Wednesday, May 23, 2012

Blog Tour Review: The Anti-Romantic Child

Title: The Anti-Romantic Child
Author: Priscilla Gilman
Genre: Memoir
Publisher: Harper Perennial
Format: Review copy from publisher

As a parent, I enjoy reading stories from other parents about what it is like to naviagte the world of  parenting. I tend to lean more towards the serious, heartwarming type rather than the " I need a drink before noon" type simply because I prefer the honesty over humor. Don't get me wrong, I OFTEN joke and kid about how I could easily start drinking at 7am on any given day but in reality, that doesn't help me get through the day. I like to know the ins and outs, the struggles, the reflections, the joys and the concerns of real every day parenting. This book had that for me.

Gilman was raised in a very smart, percocious, literary world and grew to be a lover of the written word, most notably romantic poetry. She was looking forward to sharing this love with her own children and creating that idyllic childhood world she had. But her first born son is diagnosed with the developmental disorder, Hyperlexia and she is faced with the challenges of supporting his needs.

From Wikipedia:
Hyperlexia was initially identified by Silberg and Silberg (1967), who defined it as the precocious ability to read words without prior training in learning to read typically before the age of 5. They indicated that children with hyperlexia have a significantly higher word decoding ability than their reading comprehension levels.

As a lover of language and books, Gilman found it hard to recognize a problem with her son because he exhibited such "smart" tendencies. As time went on, however, other issues came to light and she made those tough decisions to get as much help as she could to make him as successful as he could be.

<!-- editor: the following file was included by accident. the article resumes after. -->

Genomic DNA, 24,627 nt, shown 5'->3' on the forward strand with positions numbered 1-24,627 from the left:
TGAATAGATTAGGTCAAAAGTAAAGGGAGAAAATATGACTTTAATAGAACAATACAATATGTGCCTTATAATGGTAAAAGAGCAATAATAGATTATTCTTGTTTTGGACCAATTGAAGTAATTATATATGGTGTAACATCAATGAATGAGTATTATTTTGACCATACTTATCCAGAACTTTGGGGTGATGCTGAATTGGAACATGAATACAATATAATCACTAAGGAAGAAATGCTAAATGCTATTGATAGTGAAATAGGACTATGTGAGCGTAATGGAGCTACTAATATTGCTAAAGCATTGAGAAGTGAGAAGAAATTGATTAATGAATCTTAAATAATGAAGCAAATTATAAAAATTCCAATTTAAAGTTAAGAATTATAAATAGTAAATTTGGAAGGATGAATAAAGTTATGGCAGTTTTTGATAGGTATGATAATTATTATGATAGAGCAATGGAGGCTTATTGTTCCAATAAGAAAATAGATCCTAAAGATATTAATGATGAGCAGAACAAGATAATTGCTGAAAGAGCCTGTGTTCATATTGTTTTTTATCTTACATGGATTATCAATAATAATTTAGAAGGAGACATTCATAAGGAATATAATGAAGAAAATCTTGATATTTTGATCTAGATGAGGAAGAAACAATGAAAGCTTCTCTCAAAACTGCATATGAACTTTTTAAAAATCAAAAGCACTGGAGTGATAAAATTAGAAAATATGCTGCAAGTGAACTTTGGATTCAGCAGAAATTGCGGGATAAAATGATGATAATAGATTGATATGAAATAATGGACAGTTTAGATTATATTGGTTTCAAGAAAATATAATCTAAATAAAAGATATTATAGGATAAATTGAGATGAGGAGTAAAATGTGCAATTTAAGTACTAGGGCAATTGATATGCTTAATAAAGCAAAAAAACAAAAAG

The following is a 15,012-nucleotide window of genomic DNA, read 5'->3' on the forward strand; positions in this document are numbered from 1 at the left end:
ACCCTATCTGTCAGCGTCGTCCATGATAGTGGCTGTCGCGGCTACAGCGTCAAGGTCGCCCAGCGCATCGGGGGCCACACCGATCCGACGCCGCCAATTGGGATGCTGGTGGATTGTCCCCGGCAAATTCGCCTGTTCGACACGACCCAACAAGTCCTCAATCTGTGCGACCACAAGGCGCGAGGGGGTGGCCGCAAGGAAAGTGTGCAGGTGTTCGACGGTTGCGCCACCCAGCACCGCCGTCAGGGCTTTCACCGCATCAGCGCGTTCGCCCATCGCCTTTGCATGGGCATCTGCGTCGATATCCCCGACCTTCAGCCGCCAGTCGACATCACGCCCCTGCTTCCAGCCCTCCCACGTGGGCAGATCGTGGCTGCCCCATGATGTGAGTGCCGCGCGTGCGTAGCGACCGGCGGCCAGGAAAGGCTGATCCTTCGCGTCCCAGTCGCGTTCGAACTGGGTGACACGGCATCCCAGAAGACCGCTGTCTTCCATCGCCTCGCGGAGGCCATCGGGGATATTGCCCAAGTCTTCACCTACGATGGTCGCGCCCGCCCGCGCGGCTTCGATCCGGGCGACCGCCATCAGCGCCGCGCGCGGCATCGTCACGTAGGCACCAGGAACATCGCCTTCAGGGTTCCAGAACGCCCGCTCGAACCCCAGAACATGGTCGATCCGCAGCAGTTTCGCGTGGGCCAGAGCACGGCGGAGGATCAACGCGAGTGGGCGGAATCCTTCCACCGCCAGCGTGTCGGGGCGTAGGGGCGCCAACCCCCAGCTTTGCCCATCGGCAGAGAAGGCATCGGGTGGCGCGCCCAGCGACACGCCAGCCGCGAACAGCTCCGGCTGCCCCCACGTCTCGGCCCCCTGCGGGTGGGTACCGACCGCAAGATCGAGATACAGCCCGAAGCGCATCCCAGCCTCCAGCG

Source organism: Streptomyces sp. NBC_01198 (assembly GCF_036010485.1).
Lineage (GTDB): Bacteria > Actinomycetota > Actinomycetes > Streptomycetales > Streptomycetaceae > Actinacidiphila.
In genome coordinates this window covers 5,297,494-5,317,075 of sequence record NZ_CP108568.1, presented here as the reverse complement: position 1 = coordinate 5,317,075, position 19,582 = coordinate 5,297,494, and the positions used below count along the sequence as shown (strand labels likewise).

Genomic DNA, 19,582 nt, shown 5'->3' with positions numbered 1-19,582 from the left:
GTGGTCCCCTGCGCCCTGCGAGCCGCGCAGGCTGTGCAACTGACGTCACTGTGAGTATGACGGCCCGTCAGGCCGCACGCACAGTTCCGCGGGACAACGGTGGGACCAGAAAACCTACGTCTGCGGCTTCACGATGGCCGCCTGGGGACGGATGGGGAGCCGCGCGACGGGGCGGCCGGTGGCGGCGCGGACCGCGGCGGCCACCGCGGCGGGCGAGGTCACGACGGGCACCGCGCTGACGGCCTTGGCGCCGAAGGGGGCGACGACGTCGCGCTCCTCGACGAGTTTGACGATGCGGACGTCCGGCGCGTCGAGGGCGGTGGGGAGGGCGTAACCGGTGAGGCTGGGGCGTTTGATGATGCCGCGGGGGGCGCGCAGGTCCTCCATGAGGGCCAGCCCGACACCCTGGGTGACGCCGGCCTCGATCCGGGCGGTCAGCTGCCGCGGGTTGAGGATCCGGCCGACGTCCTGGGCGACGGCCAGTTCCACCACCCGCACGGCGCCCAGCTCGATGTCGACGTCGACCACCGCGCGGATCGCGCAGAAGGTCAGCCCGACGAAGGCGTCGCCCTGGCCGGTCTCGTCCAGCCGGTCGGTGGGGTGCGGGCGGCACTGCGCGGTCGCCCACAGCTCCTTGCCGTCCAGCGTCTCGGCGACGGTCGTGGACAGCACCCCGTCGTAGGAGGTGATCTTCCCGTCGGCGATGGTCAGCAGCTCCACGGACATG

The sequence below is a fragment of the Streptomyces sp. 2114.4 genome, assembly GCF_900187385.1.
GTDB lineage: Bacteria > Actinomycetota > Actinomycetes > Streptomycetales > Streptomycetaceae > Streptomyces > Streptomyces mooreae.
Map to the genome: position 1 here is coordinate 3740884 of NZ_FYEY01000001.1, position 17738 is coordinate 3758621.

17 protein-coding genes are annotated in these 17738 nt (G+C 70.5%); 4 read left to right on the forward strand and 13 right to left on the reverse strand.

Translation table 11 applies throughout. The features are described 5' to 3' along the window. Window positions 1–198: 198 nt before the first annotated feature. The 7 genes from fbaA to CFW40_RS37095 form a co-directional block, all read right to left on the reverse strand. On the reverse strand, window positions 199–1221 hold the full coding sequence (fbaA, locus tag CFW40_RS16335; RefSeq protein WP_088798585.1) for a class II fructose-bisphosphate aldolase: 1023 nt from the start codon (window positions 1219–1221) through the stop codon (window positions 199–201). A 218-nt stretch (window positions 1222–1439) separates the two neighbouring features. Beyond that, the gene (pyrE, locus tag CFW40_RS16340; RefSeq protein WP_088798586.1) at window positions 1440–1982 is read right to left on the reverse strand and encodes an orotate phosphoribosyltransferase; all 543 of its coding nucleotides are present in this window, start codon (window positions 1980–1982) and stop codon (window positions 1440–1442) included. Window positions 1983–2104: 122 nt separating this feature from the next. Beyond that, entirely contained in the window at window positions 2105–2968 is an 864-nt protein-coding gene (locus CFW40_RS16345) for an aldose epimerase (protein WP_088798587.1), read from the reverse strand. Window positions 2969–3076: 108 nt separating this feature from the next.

I loved everything about this book. I loved the relationship between mother and son. I loved the son and everything he could do and how he communicated. As a mother of a son who has some "needs" that could be considered special, I found the whole story heartwarming. Yes, it's hard. Yes, it was a struggle at times to figure out the best course of action. Yes, it put a strain on the marriage. But overall, any parent goes through ups and downs and reading stories like this that display a family that may have a few more struggles, makes you learn and hope for the best for them and for your own family. 

Nobody has it easy. All you can do is love the child and the family you have and support them and advocate for them as long as you breathe! Gilman did just that and I applaud her for that. And what a strong bond she has with her son. Amazing!

Parents, especially should read this, whether you have children with special needs or not. It is a testament of the true love between parent and child. 

Book Club Pick?
I think it would appeal to folks who are parents more than those who are not but it is a wonderfully written book overall, with many quotes of romantic poetry as well.

Thanks to TLC Book Tours for having me on this tour. Click on the link for the other stops.

Happy reading and as always, thanks for stopping by!

red headed book child


trish said...

I'm so glad you liked it! Books like this are so much more powerful for me now, as I love the mother child bond and the journey of motherhood.

Thanks for being on this tour!

Tales of Whimsy said...

Sounds fantastic.

I'm curious what are the other signs besides reading?

christa @ mental foodie said...

Interesting! Now that I am going to be a parent, I definitely get more out of books related to parent/child(ren)...